- Systemic lupus erythematosus (SLE) is the most common type of lupus. It is a chronic inflammatory disease that can lead to kidney damage. Other types of lupus may also be etiological of nephrotic syndrome, like lupus podocytopathy and lupus nephritis.
- Amyloidosis occurs when there is amyloid protein buildup in a patient’s organs. It’s an abnormal protein and can be formed from various combinations of proteins.
Nephrotic syndrome occurs in children and adults, but often for different reasons. Children are most likely to be diagnosed with minimal change disease. Adults most frequently have a nephrotic syndrome diagnosis stemming from diabetes.
All of these diseases damage the filtering system in the body’s kidneys. Additionally, there are factors that increase risk of developing nephrotic syndrome:
- Medical diagnoses: Sickle cell disease, diabetes, cancer, and lupus all make it more likely you could develop nephrotic syndrome.
- Medications: NSAIDs, several antibiotics, and some other medications increase risk for kidney damage. Ingesting certain toxic substances can also lead to kidney damage.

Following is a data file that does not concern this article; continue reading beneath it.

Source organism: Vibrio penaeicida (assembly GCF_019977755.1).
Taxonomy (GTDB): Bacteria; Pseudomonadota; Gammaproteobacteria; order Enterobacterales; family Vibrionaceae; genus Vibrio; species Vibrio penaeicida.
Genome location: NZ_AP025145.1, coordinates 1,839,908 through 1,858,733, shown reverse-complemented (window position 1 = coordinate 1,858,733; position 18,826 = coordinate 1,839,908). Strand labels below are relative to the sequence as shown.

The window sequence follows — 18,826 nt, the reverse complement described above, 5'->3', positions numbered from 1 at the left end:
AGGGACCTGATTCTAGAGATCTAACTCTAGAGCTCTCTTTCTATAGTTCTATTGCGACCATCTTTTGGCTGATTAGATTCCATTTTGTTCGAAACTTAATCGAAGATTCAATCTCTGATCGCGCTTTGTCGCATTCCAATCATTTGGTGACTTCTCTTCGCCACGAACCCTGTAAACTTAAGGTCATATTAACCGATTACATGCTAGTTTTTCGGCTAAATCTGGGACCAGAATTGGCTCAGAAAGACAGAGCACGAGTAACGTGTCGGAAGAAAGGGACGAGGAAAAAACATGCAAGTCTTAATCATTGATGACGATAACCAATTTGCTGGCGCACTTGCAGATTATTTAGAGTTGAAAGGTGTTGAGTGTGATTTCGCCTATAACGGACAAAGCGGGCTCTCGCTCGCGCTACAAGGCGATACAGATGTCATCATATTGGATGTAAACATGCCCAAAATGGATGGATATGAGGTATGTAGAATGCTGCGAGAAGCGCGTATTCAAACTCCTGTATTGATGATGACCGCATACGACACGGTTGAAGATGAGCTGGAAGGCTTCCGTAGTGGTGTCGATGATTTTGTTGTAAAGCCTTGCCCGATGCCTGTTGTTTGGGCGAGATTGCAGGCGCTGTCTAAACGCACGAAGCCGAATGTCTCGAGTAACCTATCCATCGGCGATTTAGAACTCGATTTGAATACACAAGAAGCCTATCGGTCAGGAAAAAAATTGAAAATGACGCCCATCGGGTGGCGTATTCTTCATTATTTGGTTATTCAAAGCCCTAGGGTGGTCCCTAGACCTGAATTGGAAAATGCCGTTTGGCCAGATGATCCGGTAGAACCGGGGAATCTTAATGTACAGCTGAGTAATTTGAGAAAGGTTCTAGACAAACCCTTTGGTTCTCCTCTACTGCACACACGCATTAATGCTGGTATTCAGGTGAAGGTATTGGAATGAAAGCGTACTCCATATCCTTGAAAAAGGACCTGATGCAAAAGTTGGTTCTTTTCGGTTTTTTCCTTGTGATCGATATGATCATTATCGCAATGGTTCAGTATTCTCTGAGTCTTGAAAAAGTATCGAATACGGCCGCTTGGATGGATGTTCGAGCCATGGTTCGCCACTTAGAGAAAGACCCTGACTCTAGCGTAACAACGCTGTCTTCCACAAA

- Infections: HIV, hepatitis B, hepatitis C, and malarial all increase risk for nephrotic syndrome.
Taking stock of your pre-existing conditions can help you better determine if you’re at risk for nephrotic syndrome. Additionally, determining what’s causing the damage can help healthcare providers better to treat their patients.
Despite the different causes, there are a handful of symptoms that can guide you toward a nephrotic syndrome diagnosis. “When you have three grams of protein in the urine, plus high cholesterol, plus swelling or edema, then that is what nephrotic syndrome is,” explains Ahmad Oussama Rifai, MD, a nephrologist and clinical hypertension specialist and founder of The Virtual Nephrologist.
The key symptoms include:
- Edema, or swelling, especially of the ankles, feet, face, and abdomen—but can occur elsewhere in the body